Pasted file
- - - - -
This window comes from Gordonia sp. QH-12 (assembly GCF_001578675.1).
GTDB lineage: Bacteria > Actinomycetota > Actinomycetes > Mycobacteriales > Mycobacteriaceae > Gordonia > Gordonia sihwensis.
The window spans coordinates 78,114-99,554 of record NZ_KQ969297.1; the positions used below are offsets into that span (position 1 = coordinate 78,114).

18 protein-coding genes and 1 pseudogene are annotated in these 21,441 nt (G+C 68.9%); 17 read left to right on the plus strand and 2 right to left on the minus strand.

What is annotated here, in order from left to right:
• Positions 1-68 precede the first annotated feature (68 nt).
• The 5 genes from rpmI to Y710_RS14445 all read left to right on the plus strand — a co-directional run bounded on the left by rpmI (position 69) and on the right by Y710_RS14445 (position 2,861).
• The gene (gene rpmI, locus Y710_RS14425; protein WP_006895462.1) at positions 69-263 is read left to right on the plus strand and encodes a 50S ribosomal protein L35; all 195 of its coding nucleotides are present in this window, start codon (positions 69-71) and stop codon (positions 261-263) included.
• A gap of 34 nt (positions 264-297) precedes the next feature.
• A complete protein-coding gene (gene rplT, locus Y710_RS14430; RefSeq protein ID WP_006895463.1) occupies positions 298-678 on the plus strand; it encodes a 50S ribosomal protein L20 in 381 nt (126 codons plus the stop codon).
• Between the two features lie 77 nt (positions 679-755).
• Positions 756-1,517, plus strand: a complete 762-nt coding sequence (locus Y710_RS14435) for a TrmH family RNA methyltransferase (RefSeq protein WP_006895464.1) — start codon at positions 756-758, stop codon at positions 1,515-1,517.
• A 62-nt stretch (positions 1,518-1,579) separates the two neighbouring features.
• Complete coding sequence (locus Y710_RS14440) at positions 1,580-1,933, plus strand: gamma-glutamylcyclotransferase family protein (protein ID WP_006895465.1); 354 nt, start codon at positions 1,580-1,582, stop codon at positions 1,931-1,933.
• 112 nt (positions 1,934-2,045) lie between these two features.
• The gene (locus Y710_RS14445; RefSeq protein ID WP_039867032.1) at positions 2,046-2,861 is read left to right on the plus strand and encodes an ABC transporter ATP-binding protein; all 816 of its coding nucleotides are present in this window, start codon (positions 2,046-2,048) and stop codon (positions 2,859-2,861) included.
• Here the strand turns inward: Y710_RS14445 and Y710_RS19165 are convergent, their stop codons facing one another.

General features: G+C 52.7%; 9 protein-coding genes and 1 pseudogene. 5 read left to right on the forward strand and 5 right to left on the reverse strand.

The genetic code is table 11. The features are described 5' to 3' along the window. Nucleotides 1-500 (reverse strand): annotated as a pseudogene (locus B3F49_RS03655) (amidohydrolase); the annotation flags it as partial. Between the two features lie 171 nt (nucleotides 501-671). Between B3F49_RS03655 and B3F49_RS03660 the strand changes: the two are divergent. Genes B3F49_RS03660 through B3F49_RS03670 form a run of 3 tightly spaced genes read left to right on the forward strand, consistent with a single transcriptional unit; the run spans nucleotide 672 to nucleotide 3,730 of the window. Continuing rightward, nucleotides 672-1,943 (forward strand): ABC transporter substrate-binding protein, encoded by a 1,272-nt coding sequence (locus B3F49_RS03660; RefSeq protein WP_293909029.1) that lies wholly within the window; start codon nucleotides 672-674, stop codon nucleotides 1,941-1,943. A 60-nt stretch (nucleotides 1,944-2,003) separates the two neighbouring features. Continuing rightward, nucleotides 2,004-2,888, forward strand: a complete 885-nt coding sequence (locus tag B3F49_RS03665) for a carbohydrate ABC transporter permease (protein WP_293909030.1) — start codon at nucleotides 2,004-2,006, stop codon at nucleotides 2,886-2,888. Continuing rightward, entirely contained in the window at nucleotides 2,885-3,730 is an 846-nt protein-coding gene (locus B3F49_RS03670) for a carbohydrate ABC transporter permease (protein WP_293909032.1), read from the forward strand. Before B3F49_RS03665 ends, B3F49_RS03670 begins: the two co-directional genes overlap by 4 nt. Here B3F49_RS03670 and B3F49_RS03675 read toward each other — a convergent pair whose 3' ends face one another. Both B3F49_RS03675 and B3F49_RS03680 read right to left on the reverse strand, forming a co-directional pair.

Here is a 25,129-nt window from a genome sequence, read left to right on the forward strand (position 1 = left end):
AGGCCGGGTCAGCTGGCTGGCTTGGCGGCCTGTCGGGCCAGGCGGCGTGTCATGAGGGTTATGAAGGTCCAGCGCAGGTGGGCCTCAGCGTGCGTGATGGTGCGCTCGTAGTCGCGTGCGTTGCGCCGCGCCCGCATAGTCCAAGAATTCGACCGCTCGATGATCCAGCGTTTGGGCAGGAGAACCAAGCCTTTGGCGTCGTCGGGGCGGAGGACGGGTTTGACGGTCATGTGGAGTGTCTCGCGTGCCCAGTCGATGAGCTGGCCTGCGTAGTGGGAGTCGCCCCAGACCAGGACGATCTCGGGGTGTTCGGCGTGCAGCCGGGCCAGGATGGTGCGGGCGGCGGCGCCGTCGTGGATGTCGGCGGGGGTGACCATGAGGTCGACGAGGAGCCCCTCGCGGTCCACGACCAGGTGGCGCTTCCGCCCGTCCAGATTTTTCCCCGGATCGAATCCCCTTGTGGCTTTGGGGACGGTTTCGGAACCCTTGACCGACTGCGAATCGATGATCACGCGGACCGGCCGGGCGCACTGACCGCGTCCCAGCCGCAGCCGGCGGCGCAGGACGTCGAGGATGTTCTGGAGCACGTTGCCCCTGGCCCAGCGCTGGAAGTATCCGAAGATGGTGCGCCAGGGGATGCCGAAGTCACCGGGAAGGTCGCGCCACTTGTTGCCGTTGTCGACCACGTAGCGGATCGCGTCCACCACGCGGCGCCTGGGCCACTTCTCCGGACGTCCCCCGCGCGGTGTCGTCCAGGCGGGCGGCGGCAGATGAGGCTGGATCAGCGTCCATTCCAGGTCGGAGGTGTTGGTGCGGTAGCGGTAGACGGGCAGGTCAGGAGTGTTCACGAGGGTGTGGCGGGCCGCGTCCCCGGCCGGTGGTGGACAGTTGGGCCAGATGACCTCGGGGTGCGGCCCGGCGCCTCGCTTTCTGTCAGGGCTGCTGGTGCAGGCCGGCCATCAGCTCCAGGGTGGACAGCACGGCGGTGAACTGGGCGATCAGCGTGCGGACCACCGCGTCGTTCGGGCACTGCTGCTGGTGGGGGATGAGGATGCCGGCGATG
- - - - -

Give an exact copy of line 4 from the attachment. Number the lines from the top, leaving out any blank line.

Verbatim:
18 protein-coding genes and 1 pseudogene are annotated in these 21,441 nt (G+C 68.9%); 17 read left to right on the plus strand and 2 right to left on the minus strand.